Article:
Philadelphia – like many financially struggling school districts across the state – is at the brink of an abyss, with no good answers on how to survive another round of massive cuts.
Programs and staffing at every level have already been gutted to deal with sharp reductions in state aid and the loss of federal stimulus funds. Nothing more clearly demonstrates how deeply the cuts have gone than the layoff of 47 school nurses in December.
The projected $144 million hole in next year's budget will further balloon if the city does not update its real estate tax assessments. City Council can help by acting promptly on the mayor's proposal to enact a fair valuation system, while offering some protection to those with fixed incomes where property values have climbed.
While we have been frequent critics of financial mismanagement in the District, this budget crisis is statewide. The onus lies with Harrisburg. As if last year's $900 million cut in state funding for education wasn't enough, further reductions are proposed this year. District officials and many local leaders have been slow to speak up about the devastating effects of these moves by Gov. Corbett to cut government spending but protect corporate tax loopholes. Activist groups have been trying to turn up the heat on state legislators. They should receive more support for their efforts.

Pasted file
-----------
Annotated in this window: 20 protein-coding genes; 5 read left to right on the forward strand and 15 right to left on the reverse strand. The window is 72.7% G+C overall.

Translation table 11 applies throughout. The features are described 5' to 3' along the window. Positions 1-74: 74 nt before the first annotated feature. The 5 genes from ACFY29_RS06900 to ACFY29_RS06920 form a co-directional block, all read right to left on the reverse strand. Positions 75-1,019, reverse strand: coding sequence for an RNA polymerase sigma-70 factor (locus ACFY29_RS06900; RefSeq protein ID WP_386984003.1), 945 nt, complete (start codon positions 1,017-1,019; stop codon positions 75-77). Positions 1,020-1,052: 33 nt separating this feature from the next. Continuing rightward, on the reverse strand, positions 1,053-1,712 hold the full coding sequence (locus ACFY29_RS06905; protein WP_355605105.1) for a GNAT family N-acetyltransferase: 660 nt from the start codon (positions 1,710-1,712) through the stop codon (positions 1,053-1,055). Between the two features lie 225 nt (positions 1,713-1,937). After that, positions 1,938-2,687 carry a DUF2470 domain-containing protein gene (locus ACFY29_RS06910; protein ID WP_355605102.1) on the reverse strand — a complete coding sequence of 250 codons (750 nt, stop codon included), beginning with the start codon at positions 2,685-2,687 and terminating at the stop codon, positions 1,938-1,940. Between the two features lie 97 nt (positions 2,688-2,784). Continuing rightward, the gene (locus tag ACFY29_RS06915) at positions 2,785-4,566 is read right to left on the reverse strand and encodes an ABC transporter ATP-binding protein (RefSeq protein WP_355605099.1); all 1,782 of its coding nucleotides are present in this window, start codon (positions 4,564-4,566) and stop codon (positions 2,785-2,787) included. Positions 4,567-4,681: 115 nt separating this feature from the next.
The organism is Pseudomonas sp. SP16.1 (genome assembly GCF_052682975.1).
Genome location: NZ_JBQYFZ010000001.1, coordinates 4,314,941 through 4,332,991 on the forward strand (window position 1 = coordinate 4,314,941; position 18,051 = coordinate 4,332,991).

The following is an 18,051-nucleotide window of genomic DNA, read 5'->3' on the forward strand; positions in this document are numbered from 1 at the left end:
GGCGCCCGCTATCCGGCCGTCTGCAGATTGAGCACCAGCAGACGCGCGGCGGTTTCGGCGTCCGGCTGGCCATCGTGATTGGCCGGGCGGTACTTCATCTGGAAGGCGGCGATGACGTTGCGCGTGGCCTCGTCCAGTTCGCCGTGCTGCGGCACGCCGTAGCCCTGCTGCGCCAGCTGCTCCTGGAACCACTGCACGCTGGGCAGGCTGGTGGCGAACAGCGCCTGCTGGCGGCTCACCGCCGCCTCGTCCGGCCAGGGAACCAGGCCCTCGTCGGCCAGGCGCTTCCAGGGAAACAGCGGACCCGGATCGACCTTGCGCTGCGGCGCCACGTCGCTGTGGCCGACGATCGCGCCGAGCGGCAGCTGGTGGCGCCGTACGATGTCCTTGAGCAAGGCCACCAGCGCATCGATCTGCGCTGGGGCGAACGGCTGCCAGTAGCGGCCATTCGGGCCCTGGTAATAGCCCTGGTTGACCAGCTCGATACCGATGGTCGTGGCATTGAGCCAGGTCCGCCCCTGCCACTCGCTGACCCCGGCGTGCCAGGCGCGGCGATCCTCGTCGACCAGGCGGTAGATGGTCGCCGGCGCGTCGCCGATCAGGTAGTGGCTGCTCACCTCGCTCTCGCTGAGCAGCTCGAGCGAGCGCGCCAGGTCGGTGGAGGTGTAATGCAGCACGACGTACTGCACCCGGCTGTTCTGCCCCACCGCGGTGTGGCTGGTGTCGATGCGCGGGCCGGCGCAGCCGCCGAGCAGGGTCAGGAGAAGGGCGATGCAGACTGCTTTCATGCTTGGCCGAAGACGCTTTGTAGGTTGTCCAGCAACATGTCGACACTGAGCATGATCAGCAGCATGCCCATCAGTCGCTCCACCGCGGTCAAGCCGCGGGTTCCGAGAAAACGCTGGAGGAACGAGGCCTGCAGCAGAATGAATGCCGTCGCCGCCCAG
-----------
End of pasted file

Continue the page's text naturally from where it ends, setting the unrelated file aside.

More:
We cannot acquiesce to the apparent indifference of the governor and legislature to the consequences of their cuts. They need to hear loud and clear that they must put the money back into our schools, re-establish a funding formula that responds to the real needs across the state, and restore education as a top priority.